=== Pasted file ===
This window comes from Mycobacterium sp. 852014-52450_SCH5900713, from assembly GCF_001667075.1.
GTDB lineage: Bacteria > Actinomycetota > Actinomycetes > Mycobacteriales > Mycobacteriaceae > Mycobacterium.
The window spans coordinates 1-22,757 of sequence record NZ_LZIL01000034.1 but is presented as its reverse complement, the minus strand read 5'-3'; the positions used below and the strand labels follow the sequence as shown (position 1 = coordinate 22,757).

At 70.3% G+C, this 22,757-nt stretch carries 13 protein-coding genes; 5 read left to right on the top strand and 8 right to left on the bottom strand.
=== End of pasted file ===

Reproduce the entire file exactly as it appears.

This window comes from Mycobacterium sp. 852014-52450_SCH5900713, from assembly GCF_001667075.1.
GTDB lineage: Bacteria > Actinomycetota > Actinomycetes > Mycobacteriales > Mycobacteriaceae > Mycobacterium.
The window spans coordinates 1-22,757 of sequence record NZ_LZIL01000034.1 but is presented as its reverse complement, the minus strand read 5'-3'; the positions used below and the strand labels follow the sequence as shown (position 1 = coordinate 22,757).

At 70.3% G+C, this 22,757-nt stretch carries 13 protein-coding genes; 5 read left to right on the top strand and 8 right to left on the bottom strand.